Doors were set to manual and cross check for the last time for British Airways’ remaining two Boeing 747 aircraft. Based at Heathrow, the two taxied for take off for the last time today, October 8, 2020.
To commemorate the occasion the airline’s two aircraft took to the skies one after the other from runway 27R. Once in the air, G-CIVY circled back over the southerly runway in an emotional farewell to its home before heading to St Athan where the aircraft will be retired.
G-CIVB, painted in the airline’s historic Negus livery and G-CIVY, in its current Chatham Dockyard livery, are going to be retiring in the UK at Kemble and St Athan, respectively. Between the two aircraft they have flown an impressive 104 million miles in their 47 years of service and carried millions of British Airways customers.
At 7:47am this morning, hundreds of aviation enthusiasts and customers flooded social media sharing their favorite 747 memories using #BA747farewell.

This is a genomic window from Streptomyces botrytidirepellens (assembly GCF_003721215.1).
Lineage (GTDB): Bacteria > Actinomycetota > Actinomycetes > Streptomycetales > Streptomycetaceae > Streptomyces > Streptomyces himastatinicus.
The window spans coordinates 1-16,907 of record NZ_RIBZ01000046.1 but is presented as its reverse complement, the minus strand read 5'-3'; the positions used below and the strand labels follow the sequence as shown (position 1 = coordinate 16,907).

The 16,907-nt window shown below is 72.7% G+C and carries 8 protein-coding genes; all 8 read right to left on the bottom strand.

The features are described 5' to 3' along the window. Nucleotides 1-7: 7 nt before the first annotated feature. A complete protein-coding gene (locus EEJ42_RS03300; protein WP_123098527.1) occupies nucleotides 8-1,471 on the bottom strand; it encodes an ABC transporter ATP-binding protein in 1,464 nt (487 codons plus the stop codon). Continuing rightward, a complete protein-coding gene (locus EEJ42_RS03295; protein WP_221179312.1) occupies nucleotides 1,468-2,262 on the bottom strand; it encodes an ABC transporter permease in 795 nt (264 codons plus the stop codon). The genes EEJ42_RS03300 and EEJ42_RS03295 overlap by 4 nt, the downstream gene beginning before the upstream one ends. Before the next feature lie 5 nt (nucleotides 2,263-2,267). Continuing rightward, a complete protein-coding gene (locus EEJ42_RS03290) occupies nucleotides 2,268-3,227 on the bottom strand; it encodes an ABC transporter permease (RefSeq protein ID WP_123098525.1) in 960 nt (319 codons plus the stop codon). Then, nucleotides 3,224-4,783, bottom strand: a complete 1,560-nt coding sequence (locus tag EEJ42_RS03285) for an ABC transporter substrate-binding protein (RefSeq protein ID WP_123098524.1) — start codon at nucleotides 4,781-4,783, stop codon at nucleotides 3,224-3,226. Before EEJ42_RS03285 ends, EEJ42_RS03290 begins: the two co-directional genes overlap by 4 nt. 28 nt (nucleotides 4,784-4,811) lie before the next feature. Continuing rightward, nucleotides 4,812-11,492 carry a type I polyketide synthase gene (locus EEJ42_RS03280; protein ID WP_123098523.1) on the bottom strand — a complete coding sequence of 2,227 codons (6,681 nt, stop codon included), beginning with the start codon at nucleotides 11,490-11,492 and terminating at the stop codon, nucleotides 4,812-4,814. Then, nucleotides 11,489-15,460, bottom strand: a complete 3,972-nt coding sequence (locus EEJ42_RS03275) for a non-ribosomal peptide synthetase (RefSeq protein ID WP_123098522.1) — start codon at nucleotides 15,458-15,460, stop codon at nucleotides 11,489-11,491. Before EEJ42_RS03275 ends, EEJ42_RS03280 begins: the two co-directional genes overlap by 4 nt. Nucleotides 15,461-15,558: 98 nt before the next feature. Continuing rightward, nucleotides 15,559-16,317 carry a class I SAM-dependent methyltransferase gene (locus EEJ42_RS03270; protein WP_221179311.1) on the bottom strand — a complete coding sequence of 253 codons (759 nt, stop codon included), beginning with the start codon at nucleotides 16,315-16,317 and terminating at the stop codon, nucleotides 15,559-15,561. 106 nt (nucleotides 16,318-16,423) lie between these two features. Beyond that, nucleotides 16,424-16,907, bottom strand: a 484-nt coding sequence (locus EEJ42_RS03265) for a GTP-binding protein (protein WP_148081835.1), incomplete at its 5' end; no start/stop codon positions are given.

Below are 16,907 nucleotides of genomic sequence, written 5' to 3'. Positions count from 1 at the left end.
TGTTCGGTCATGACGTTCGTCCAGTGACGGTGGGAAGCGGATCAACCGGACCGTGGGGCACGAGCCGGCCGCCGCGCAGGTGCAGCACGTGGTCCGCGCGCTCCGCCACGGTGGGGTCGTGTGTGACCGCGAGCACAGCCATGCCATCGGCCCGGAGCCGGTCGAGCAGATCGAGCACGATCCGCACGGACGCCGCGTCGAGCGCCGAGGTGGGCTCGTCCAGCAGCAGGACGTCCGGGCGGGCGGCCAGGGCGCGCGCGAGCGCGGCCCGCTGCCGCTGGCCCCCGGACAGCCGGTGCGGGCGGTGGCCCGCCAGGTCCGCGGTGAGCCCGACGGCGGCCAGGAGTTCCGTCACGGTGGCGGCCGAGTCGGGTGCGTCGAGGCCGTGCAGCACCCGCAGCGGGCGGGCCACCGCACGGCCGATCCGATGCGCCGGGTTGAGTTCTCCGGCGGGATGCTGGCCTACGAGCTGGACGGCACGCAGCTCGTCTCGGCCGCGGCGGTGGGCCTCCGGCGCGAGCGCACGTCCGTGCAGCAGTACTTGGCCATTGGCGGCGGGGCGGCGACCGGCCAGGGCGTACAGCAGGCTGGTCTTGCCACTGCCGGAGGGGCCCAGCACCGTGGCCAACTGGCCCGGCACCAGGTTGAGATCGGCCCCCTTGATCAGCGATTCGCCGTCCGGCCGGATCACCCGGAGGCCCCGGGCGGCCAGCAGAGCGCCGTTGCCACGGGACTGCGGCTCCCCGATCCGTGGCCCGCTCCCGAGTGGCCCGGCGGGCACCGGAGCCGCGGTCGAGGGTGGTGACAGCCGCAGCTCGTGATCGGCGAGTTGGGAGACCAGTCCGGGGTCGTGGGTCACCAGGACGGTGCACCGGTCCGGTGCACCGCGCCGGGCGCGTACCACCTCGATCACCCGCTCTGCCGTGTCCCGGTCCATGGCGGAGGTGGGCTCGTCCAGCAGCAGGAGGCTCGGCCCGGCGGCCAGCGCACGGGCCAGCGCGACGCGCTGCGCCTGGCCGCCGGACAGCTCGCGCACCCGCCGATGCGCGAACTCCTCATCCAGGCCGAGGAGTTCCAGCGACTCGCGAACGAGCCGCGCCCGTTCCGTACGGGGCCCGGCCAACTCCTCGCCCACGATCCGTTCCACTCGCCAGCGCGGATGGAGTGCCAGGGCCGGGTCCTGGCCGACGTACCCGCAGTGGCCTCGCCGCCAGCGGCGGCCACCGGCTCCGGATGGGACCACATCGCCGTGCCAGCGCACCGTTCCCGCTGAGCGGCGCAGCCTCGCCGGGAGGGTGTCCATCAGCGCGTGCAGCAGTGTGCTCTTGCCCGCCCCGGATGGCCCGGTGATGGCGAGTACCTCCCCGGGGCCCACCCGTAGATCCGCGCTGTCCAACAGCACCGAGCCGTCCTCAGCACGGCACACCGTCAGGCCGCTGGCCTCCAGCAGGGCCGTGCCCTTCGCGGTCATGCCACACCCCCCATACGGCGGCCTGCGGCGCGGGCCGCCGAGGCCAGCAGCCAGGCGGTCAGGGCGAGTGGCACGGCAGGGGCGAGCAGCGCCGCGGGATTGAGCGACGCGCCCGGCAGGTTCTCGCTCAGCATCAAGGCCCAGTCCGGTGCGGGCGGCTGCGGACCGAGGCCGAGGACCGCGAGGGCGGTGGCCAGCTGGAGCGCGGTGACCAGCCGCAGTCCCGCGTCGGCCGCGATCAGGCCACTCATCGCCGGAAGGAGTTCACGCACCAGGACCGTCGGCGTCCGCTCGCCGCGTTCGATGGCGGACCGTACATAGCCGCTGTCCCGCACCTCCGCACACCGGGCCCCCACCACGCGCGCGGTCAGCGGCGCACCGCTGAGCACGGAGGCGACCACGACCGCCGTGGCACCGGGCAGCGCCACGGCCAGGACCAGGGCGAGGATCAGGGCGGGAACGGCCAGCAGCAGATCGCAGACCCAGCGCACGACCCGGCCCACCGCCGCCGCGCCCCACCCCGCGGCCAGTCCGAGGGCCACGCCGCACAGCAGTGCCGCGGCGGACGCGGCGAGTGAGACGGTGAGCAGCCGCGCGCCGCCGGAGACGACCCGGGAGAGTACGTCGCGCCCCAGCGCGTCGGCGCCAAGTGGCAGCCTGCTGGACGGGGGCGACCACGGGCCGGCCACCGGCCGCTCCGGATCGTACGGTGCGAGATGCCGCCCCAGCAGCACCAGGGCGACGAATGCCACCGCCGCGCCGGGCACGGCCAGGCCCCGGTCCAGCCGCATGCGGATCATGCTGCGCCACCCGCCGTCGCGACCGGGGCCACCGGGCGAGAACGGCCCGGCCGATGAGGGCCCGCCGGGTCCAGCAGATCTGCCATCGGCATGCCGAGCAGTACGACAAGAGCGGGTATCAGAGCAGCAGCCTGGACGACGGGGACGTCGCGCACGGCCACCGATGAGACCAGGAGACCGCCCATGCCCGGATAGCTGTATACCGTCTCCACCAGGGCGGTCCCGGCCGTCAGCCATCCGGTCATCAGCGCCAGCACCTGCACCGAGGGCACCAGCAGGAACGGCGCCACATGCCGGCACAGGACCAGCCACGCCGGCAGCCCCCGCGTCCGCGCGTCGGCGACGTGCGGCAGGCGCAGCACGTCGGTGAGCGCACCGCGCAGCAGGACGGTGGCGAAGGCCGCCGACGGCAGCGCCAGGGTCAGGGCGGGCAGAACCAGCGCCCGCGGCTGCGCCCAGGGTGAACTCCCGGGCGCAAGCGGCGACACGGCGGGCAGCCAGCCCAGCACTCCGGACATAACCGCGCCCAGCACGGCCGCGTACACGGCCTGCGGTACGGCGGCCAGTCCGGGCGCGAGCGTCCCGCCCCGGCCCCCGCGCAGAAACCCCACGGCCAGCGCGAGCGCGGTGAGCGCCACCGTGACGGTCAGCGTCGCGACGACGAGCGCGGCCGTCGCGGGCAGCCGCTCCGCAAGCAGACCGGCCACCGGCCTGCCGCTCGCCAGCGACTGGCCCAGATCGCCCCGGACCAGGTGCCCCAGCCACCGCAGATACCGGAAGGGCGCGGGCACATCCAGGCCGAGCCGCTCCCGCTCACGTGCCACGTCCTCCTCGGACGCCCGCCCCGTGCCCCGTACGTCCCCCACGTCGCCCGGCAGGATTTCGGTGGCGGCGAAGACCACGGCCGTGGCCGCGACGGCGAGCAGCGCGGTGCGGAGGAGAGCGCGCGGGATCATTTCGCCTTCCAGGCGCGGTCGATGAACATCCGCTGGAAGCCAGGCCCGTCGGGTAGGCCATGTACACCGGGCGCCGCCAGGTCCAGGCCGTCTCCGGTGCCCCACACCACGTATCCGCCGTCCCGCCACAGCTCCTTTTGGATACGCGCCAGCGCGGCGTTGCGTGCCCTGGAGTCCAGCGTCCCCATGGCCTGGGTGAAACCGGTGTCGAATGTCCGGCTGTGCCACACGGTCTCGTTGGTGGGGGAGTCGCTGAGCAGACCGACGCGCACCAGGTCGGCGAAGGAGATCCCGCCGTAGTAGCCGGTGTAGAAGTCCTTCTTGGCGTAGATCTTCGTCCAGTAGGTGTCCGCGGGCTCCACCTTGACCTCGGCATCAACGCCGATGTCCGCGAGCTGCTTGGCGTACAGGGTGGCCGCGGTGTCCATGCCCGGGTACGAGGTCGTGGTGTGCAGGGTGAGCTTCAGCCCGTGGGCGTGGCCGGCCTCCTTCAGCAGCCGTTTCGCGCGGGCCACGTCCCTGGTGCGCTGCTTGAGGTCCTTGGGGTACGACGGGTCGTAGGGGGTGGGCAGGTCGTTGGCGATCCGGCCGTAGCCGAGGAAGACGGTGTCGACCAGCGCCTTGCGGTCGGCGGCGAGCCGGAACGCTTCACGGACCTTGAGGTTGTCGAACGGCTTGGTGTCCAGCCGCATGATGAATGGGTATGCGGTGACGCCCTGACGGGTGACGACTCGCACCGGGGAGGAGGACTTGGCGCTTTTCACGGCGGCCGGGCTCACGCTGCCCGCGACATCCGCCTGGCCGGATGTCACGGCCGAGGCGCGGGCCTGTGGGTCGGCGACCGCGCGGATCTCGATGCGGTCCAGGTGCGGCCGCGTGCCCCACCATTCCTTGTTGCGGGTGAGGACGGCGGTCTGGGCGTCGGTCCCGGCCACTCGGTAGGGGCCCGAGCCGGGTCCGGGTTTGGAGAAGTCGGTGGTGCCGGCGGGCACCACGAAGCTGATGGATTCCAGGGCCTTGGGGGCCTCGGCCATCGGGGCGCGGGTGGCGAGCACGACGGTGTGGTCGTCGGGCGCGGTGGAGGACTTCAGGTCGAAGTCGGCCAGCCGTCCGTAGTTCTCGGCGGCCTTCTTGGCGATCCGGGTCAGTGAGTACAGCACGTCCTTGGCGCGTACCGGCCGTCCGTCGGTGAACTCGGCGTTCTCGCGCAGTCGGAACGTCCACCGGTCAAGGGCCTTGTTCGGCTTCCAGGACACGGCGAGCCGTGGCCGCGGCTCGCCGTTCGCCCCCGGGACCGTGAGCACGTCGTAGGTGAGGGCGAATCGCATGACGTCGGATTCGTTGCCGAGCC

“Today was an emotional milestone in the retirement of our 747 fleet as it was our last chance to see the Queen of the Skies depart from our home at Heathrow airport,” Alex Cruz, British Airways’ Chairman and CEO said. “The 747s have played a huge role in our 100-year history, forming the backbone of our fleet for over 50 years. I know I speak for our customers and the many thousands of colleagues who have spent much of their careers alongside them when I say we will miss seeing them grace our skies.”
In July, British Airways announced that its remaining 747s had sadly flown their last commercial services as a result of the impact the Covid-19 pandemic has had on the airline and the aviation sector. The fleet is being replaced by quieter more fuel efficient aircraft as part of the airline’s commitment to achieving net zero carbon emissions by 2050.